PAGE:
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At G20 meeting, Indian Finance Minister advocates to tackle misuse of CBI programmes

On 9 June, the Indian Minister of Finance and Corporate Affairs Nirmala Sitharaman expressed her concern over the misuse of investment migration programmes by economic fugitives at the G20 Finance Ministers and Central Bank Governors meeting in Fukuoka, Japan. The yearly high-level meeting brings together representatives of the world’s biggest economies, as well as representatives of other invited countries and international organizations. Attendees included Steven Mnuchin (US Secretary of the Treasury), Philip Hammond (UK Chancellor of the Exchequer) and Ángel Gurría (OECD Secretary-General). This year’s meeting mainly focused on further improvement of the international taxation system, including tax challenges arising from digitalization as well as the issues of tax avoidance and evasion.

In her contribution, Sitharaman mainly spoke on taxation-related issues, but also briefly addressed the need for increased international cooperation regarding economic offenders who seek refuge in other countries. According to the Indian Minister, citizenship by investment programmes can help fugitives to escape from prosecution and therefore, there is a need “[…] to deal with such practices”. She also stated that “closer collaboration and coordinated action” was required in this respect.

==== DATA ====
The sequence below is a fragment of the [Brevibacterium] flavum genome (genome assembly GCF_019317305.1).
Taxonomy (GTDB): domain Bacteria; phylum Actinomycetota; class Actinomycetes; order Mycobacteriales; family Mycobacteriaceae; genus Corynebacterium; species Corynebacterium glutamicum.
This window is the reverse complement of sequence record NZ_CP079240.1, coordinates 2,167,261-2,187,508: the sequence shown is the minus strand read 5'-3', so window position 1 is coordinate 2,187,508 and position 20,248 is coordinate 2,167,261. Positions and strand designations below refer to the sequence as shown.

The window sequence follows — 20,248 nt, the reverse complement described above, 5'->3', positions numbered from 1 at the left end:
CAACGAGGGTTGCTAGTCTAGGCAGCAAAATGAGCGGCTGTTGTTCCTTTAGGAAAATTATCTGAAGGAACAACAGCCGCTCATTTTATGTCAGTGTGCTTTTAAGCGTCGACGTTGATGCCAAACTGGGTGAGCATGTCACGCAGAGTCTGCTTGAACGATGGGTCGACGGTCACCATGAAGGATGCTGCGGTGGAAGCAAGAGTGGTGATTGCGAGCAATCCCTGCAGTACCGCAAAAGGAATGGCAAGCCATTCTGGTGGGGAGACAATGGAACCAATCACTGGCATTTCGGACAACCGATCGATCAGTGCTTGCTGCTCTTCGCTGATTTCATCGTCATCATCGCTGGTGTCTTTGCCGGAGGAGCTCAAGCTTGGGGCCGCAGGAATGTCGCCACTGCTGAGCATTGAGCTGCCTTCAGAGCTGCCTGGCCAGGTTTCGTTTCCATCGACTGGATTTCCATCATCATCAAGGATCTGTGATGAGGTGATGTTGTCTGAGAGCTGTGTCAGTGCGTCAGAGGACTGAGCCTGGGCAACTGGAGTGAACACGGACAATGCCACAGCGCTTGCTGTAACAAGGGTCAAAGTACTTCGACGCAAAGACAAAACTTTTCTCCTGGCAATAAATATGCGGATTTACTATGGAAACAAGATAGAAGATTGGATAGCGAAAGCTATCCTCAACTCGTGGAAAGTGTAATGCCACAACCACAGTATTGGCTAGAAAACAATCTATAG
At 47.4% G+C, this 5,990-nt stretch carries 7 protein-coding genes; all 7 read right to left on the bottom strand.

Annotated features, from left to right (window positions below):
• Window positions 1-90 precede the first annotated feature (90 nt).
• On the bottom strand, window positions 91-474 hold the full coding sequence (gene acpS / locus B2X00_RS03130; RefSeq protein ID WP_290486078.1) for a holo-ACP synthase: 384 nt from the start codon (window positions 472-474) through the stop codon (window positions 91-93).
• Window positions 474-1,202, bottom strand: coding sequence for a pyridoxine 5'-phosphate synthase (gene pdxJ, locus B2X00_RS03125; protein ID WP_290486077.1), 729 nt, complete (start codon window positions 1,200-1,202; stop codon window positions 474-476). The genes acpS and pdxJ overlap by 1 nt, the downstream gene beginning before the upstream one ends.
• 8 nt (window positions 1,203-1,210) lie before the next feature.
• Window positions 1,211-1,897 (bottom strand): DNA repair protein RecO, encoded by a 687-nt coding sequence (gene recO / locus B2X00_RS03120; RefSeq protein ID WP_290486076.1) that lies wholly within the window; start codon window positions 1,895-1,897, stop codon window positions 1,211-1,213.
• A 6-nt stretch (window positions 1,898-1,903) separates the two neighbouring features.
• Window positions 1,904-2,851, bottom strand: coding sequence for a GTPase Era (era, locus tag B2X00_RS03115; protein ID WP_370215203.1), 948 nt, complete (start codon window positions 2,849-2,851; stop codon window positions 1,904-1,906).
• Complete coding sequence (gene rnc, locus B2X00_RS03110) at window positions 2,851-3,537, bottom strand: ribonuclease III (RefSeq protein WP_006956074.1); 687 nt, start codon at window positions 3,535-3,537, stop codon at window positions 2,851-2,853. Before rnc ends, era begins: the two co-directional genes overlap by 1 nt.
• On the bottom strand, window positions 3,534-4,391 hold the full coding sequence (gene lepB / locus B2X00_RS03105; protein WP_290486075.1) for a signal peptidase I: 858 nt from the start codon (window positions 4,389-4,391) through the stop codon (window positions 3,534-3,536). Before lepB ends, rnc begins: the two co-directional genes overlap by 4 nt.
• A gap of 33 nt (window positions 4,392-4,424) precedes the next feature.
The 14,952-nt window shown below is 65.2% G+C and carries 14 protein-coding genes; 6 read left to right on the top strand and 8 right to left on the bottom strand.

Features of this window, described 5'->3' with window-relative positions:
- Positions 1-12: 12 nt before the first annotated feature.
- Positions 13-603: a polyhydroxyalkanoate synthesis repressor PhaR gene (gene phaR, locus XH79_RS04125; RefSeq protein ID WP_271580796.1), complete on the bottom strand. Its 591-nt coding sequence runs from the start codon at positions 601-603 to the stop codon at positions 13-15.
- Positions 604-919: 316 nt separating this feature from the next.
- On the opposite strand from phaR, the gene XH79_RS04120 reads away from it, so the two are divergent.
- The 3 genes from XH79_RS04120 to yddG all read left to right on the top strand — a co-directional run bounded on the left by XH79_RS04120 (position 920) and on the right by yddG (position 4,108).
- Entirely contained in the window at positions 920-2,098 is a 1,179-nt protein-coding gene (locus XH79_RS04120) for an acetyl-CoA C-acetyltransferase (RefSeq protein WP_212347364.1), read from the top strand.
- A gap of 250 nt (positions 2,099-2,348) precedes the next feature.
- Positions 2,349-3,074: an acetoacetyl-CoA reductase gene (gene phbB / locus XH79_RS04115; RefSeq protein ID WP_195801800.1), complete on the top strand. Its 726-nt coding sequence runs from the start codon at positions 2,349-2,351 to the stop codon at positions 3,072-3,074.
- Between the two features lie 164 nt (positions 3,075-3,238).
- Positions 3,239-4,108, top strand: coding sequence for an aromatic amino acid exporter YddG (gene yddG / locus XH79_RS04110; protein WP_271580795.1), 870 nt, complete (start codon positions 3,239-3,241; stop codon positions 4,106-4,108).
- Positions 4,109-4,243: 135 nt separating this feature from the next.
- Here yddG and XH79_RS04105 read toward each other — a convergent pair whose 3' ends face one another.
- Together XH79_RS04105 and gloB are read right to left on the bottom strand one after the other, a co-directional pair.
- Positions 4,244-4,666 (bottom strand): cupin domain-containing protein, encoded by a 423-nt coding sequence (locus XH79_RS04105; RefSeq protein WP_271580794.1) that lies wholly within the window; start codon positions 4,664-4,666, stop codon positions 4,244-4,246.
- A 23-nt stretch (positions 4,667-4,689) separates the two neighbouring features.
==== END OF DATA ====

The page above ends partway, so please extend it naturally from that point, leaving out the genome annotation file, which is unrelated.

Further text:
Although cases of misuse seem to be relatively rare, they attract a considerable amount of media attention due to their sensational nature. It is thought that Sitharaman was specifically referring to the case of Mehul Choksi, who became a suspect of the Punjab National Bank fraud case in June 2018. Several months earlier, Choksi had obtained Antiguan citizenship, where he is currently a resident. This has led to an outcry from the Indian authorities, although Antigua has defended itself by stating that it conducted a due diligence screening at the time of application and that there were no objections against the grant of citizenship at that moment in time.

The citizenship status of Choksi is currently unclear, as Antigua has stated that Choksi is deemed to have lost Indian citizenship due to India’s prohibition of dual citizenship. Antigua therefore considers that Choksi’s Antiguan citizenship cannot be revoked, as Choksi would subsequently become stateless. Although this stance seems to be correct, India has denied this and has stated that it still perceives Choksi as an Indian citizen. Currently, there is an Indian extradition request pending at the Antiguan court.

Although Sitharaman’s remarks on CBI programmes were not the core issue discussed during the G20 meeting and did not appear in the meeting’s press communiqué afterwards, they are yet another example of the mounting international pressure regarding investment migration. The continuous improvement of due diligence standards and willingness to engage in dialogue and collaboration should therefore remain key concerns for all players in the field.

Author: Luuk van der Baaren

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